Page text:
Physical and Mental Examinations Of Persons

When the mental or physical condition (including the blood group) of a party, or of a person in the custody or under the legal control of a party, is in controversy, the court in which the action is pending may order the party to submit to a physical or mental examination by a physician or psychologist or to produce for examination the person in the party’s custody or legal control. The order may be made only on motion for good cause shown and upon notice to the person to be examined and to all parties and shall specify the time, place, manner, conditions, and scope of the examination and the person or persons by whom it is to be made. The person to be examined shall have the right to have a representative present during the examination, unless the presence of that representative may adversely affect the outcome of the examination. The person to be examined shall have the right to record by audiotape any physical examination. A mental examination may be recorded by audiotape, unless such recording may adversely affect the outcome of the examination. Upon good cause shown, a physical or mental examination may be video-recorded. A copy of any record made of a physical or mental examination shall be provided to any party upon request. Rule 35(a)

(1) If requested by the party against whom an order is made under Rule 35(a) or the person examined, the party causing the examination to be made shall deliver to the requestor, within twenty days of the examination, a copy of the detailed written report of the examining licensed professional setting out the professional’s findings, including the results of all tests made, diagnoses and conditions, together with like reports of all earlier examinations of the same condition and copies of all written or recorded notes filed out by the examiner and the person examined at the time of the examination, providing access to the original written or recorded notes for purposes of comparing same with the copies. After delivery the party causing the examination shall be entitled upon request to receive from the party against whom the order is made a like report of any examination, previously or thereafter made, of the same condition, unless, in the case of a report of examination of a person not a party, the party shows that such party is unable to obtain it. The court on motion may make an order against a party requiring delivery of a report on such terms as are just, and if a physician or psychologist fails or refuses to make a report the court may exclude the physician’s or psychologist’s testimony if offered at the trial.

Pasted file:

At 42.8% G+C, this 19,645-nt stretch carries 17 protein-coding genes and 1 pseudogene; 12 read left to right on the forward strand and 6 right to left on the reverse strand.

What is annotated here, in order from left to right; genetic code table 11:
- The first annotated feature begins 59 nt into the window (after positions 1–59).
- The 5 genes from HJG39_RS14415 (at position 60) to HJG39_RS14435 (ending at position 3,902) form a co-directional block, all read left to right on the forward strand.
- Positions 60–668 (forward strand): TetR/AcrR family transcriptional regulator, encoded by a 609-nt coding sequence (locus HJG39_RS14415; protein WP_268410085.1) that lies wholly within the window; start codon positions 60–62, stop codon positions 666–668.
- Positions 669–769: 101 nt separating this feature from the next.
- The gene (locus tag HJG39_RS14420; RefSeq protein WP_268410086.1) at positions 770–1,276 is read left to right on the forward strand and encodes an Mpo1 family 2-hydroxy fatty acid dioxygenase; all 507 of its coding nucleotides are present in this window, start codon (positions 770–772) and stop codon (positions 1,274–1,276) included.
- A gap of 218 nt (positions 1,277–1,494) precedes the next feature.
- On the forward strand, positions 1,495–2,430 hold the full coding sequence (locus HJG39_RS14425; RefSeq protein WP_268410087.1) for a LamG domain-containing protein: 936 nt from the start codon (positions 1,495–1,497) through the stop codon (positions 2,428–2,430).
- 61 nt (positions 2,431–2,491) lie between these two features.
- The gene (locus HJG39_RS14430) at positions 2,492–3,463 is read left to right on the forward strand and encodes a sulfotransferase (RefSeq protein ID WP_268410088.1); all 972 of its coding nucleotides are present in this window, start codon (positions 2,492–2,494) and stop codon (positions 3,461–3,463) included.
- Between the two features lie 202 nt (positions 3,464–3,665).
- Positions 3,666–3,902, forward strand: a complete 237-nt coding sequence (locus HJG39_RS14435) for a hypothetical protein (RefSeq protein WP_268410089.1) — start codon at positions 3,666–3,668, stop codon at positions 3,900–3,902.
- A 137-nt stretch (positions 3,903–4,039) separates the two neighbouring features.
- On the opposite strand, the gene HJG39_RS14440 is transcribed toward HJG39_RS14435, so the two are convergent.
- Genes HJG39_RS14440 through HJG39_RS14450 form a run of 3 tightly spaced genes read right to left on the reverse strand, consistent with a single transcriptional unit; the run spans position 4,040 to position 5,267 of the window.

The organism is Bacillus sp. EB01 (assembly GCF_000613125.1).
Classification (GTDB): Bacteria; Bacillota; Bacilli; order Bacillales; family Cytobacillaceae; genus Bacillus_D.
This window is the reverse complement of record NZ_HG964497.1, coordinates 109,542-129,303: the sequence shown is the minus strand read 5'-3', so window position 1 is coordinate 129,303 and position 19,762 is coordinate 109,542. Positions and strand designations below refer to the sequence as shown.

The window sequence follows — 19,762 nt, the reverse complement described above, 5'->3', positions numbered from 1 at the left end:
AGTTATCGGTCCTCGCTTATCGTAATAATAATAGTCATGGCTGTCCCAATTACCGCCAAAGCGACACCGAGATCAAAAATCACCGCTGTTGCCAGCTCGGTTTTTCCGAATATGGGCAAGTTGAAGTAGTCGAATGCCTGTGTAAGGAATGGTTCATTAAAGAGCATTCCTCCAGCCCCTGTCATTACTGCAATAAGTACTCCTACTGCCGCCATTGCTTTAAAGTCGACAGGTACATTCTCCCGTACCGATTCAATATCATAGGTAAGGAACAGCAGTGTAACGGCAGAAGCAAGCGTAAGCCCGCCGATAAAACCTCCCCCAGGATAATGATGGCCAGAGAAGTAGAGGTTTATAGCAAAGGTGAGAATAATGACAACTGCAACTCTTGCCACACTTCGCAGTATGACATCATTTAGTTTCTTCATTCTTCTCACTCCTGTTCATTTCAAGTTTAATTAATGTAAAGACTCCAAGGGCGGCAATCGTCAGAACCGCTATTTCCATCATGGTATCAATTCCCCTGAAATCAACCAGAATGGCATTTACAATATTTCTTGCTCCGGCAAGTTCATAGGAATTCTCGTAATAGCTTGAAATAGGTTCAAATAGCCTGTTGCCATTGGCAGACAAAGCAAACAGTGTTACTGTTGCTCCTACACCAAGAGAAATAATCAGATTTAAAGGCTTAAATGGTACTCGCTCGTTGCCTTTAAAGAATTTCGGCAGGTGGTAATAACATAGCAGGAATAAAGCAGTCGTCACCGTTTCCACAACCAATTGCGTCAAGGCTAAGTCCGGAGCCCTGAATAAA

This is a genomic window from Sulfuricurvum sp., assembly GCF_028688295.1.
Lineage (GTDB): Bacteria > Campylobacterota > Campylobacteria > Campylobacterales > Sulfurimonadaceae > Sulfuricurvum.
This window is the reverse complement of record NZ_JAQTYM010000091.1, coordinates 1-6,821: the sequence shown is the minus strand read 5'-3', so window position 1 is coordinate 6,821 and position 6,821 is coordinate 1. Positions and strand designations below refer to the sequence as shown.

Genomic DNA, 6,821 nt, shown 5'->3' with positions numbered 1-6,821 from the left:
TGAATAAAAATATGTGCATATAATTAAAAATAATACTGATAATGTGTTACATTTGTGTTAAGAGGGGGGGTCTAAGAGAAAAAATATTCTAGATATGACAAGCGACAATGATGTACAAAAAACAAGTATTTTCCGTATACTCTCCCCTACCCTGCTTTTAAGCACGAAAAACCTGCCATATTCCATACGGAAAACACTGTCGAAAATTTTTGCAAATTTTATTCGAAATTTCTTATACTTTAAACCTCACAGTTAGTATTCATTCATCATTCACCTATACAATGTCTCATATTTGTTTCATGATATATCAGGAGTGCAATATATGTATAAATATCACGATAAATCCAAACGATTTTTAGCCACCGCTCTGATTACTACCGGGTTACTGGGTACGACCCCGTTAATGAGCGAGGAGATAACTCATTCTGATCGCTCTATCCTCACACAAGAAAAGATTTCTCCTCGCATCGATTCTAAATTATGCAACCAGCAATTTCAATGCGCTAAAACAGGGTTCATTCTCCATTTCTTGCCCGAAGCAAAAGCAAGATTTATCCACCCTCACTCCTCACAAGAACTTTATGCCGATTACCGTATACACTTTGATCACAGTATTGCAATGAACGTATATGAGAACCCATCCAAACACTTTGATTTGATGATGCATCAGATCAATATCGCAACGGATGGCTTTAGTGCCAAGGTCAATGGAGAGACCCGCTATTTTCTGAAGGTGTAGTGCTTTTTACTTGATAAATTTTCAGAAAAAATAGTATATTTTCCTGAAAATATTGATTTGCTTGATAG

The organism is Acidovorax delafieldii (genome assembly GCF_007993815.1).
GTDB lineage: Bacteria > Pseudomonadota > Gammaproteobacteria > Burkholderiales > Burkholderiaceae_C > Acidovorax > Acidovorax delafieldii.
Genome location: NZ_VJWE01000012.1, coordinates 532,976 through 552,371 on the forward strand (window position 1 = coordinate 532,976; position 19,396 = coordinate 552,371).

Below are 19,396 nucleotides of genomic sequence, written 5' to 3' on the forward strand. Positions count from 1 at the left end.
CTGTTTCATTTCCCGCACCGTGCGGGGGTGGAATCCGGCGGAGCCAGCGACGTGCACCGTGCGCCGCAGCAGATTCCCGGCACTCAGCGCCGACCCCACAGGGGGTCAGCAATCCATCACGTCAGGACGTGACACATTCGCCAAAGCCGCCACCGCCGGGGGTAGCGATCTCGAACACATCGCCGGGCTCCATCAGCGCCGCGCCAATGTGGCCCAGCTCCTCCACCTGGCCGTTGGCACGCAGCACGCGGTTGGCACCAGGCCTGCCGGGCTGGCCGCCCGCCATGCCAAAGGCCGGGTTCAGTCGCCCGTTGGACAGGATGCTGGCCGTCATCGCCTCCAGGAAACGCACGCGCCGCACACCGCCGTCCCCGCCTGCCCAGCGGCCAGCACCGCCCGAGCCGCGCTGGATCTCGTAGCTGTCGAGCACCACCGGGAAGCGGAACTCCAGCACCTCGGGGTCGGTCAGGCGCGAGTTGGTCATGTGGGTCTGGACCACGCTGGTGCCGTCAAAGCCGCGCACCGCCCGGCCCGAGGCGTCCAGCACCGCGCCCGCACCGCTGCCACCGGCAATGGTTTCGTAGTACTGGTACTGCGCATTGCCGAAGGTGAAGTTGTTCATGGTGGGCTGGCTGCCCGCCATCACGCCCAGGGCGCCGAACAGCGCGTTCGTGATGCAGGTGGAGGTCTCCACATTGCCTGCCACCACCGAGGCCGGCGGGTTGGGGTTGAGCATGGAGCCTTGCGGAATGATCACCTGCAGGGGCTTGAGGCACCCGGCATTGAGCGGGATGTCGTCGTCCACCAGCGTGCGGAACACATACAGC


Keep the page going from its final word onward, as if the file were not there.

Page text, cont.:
(2) By requesting and obtaining a report of the examination so ordered or by taking the deposition of the examiner, the party examined waives any privilege the party may have in that action or any other involving the same controversy, regarding the testimony of every other person who has examined or may thereafter examine the party in respect of the same mental or physical condition.

(3) This subdivision applies to examinations made by agreement of the parties, unless the agreement expressly provides otherwise. This subdivision does not preclude discovery of a report of an examining physician or psychologist or the taking of a deposition of the physician or psychologist in accordance with the provisions of any other rule.

Rule 35(b)

Requests for Admissions